Lou D'Amico of the Pennsylvania Oil and Gas Association talked about the economic impact of the gas drilling, and the Marcellus Shale Committee provided printed information on jobs to the crowd.
Mr. D'Amico said eventually there will be new jobs and opportunities for Pennsylvania including a full range of professions and skilled trades. In 2008 a committee was commissioned to conduct a study on the impact. Currently in the natural gas industry, $4.5 billion directly results from the industry with a total impact of $7.1 billion with more than 10,000 direct jobs.
To project the economic impact of the Marcellus Shale, the committee looked at the impact of the Barnett Shale in Texas, which covers only 5,000 square miles as opposed to the 95,000 square miles of the Marcellus Shale. In Texas, 55,000 direct jobs were created with a $10 billion economic output totaling 5 percent of the economic output.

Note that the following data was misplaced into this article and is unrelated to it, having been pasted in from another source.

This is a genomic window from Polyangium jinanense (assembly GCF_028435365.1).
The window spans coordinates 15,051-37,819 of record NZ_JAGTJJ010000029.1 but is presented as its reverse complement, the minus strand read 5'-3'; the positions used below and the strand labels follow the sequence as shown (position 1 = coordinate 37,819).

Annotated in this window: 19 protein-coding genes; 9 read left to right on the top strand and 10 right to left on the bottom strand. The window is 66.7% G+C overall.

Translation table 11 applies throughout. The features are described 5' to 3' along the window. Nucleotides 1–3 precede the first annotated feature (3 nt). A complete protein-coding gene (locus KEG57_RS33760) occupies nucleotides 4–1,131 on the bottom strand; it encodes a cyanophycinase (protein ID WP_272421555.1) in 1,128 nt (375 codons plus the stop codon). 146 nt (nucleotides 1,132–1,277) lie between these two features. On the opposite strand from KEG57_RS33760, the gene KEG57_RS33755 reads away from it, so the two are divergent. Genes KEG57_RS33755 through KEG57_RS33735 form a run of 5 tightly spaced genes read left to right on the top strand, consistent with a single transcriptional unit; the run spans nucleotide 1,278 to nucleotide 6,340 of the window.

There are about 1,000-1,500 permits out now for well drilling and about 500-600 are expected to be drilled. The reason for such a low number is simple: the economy. Right now, natural gas is less than $4 per gallon. The price has to be at least $5 or higher to justify the cost of multiple drilling sites. Much of the drilling taking place now is to test the area and see how well it will produce.
Keep an eye on the cost of natural gas in order to presage when the rush begins in earnest. But now would be a good time to get the requisite training. The article linked above has good information on that count.